A copy protection scheme used in virtually all consumer HD video devices, from Blu-ray players to game consoles, was broken this week when someone leaked an essential secret key online. The High-Bandwidth Digital Content Protection (HDCP) protocol key found its way onto the Internet on Monday, and HDCP vendor Intel (s INTC) has since confirmed its authenticity.
It’s unlikely that this breach will have any immediate impact on either digital media sales or online piracy. However, the defeat of HDCP is yet another instance of supposedly unbreakable content protection schemes failing badly.
Still, people in the industry are holding onto the illusion that there will one day be a secure architecture for digital content, despite of plenty of evidence to the contrary. We’ve compiled a list of five of the most glorious DRM failures over the years:
1. Macrovision. The original copy protection scheme was first deployed in 1984 on VHS tapes. Macrovision worked by adding invisible signals to the video recordings on commercially released VHS tapes, which would make it impossible to make copies of these tapes with a second DVD VHS recorder. Macrovision was later also added to DVD players, disabling the ability to record DVDs on VHS. Macrovision Was however easily defeated when tinkerers figured out ways to filter out those extra signals, leading to a brief boom of Macrovision filtering devices. Some DVD player manufacturers also allowed users to disable Macrovision through special codes.
Macrovision’s corporate entity is now called Rovi, and it’s increasingly focusing on delivering programming guides for CE devices. Its long-defeated technology, however, is still in use on virtually any DVD player.
2. CSS. The Content Scramble System was Hollywood’s attempt to lock down the DVD format and prevent end users from ripping and copying DVDs. It was cracked in 1999, when a number of unknown hackers disassembled a software DVD player to extract its encryption key. This crack eventually led to a tool called DeCSS. One of the people involved in the creation of DeCSS was Jon Lech Johansen, who found himself targeted by Norwegian law enforcement and Hollywood studios as a result. The case against Johansen was eventually dropped in 2004, and he went on to bring media playback tools to the Android world with his San Francisco-based company doubleTwist. CSS decryption tools now have found their ways into many DVD copying tools, but their sale is still illegal in the U.S.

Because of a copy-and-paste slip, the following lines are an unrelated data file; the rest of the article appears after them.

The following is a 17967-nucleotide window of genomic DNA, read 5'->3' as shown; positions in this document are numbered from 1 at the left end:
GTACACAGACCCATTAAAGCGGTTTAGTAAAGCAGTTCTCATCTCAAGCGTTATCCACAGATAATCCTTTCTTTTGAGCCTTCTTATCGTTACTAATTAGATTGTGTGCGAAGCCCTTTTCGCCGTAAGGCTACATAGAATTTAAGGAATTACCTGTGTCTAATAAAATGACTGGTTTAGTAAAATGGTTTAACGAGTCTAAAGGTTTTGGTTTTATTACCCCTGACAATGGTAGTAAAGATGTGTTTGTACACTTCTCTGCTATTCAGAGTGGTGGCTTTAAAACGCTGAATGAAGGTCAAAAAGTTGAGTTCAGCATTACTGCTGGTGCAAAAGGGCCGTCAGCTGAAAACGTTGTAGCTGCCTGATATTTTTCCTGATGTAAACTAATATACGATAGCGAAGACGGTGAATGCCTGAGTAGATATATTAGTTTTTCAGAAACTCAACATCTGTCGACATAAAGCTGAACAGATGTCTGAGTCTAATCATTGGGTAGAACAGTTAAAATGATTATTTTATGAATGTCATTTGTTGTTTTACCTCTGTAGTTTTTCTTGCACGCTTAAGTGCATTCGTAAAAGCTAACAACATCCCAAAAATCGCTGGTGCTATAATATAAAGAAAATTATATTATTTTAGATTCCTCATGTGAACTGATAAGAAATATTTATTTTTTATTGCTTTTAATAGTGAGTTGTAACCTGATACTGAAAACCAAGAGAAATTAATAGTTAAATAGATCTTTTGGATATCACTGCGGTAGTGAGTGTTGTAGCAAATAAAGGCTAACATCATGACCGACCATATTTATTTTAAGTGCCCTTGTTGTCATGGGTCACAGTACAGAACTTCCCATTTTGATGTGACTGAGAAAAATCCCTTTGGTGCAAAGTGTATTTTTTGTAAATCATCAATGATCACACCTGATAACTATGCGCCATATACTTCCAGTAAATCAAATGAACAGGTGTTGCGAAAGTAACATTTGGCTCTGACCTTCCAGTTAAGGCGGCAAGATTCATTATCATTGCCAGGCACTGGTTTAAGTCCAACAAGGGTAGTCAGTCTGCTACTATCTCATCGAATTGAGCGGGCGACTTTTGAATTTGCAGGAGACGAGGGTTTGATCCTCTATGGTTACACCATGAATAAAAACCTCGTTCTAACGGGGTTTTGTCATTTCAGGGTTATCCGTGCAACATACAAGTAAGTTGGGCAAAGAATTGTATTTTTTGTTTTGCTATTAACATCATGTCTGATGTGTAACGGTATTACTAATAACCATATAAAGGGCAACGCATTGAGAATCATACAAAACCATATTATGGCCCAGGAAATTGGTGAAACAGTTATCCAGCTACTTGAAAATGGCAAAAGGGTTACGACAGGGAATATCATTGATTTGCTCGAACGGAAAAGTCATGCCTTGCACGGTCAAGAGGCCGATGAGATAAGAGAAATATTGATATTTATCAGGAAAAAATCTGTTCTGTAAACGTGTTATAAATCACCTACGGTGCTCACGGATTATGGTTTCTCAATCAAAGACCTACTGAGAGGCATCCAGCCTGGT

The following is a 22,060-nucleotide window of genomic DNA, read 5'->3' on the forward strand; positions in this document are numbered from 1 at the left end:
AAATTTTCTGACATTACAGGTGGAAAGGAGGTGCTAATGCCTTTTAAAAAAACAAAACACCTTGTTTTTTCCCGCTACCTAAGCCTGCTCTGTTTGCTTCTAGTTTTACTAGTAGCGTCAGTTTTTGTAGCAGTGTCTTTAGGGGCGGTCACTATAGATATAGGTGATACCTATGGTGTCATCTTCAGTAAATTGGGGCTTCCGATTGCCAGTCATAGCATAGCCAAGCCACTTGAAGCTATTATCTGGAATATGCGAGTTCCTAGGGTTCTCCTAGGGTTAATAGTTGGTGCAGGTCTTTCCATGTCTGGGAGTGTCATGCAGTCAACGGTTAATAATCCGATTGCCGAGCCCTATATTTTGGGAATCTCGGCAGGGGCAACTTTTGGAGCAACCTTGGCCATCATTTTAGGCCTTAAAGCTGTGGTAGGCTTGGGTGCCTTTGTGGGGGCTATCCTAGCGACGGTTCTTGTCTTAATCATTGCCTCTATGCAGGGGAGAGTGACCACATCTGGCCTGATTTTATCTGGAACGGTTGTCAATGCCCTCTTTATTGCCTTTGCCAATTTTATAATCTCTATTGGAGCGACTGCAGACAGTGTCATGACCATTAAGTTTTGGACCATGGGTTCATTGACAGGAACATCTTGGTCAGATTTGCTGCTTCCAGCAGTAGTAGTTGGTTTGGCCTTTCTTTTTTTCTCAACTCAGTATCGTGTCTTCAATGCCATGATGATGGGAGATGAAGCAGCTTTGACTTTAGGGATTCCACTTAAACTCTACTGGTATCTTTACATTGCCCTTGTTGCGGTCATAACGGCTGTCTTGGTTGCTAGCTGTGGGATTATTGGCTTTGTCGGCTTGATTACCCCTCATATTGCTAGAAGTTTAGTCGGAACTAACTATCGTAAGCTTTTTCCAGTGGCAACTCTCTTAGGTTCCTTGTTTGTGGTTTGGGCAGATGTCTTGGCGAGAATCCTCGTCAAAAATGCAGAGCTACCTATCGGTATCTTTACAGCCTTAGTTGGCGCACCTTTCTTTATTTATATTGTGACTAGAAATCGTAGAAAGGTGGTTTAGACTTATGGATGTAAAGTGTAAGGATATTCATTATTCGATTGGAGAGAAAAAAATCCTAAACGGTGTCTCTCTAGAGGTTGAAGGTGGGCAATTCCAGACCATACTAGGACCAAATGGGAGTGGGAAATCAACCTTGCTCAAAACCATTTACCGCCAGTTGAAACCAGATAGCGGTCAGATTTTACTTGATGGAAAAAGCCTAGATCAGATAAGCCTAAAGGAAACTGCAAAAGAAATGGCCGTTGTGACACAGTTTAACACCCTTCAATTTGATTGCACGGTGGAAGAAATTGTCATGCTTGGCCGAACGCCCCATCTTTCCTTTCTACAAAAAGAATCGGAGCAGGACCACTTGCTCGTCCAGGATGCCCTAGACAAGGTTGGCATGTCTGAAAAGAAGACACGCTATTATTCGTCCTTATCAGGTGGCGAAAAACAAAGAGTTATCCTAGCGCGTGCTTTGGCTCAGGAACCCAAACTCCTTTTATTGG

3. SDMI. The Secure Digital Music Initiative tried to prevent music piracy through watermarking of audio tracks. The initiative was founded in 1998 and backed by some 200 music, technology and CE companies. However,it faced difficulties coming to market, partially because even within the industry, some doubted its effectiveness. These critics were supposed to be convinced with a contest launched in 2000 that asked security experts to “hack SDMI.”
Princeton professor Ed Felten took the initiative by its word, and cracked all but one proposed watermarking schemes. The Recording Industry Association of America (RIAA) went on to threaten Felten with a lawsuit when he tried to document his findings, but subequently backed down when Felten teamed up with the EFF. SDMI eventually dissolved in 2001.
4. BD+. The early defeat of DVD copy protection hasn’t stopped the industry from trying to lock down Blu-ray disks. In fact, the BD+ copy protection scheme is far more sophisticated than CSS, because it’s based on updateable keys. However, that hasn’t stopped skillful minds from cracking BD+, and rips of a number of Blu-ray movies have since appeared online. The industry has reacted to this by in turn updating BD+, but the cure turned out to be more like a poison: Dozens of Blu-ray titles have been rendered unplayable for owners of Samsung’s Blu-ray players, thanks to copy protection gone wrong.
5. HDCP. The High-Bandwidth Digital Content Protection protocol aims to protect video signals traveling from one device to another. For example, if you connect your Blu-ray player via HDMI with your TV, then all the video will be encrypted with HDCP. The idea behind this is to prevent people from recording the HD signal, just like the original Macrovision copy protection system tried to prevent recordings on VHS.
And just like with Macrovision, this has led to the emergence of HDCP filtering devices. Dongles that make it possible to play HDCP-protected streams on non-compliant devices have been available for a number of years, but the fact that HDCP is now completely broken could potentially enable rogue manufacturers to build more sophisticated DVRs or Blu-ray copying devices. Also possible: Interfaces like an HDMI USB adapter or an HDMI Firewire converter, allowing you to write encrypted video streams onto your hard drive and then decrypt them with the help of a future DeHDCP application.
However, all of this likely won’t change much for the average consumer. Copy protection, even if broken, tends to be around for decades, as Macrovision and CSS have proven. And we can be sure that the next fail-safe protection scheme is just around the corner…
Related content on GigaOm Pro: The Return of DRM (subscription required)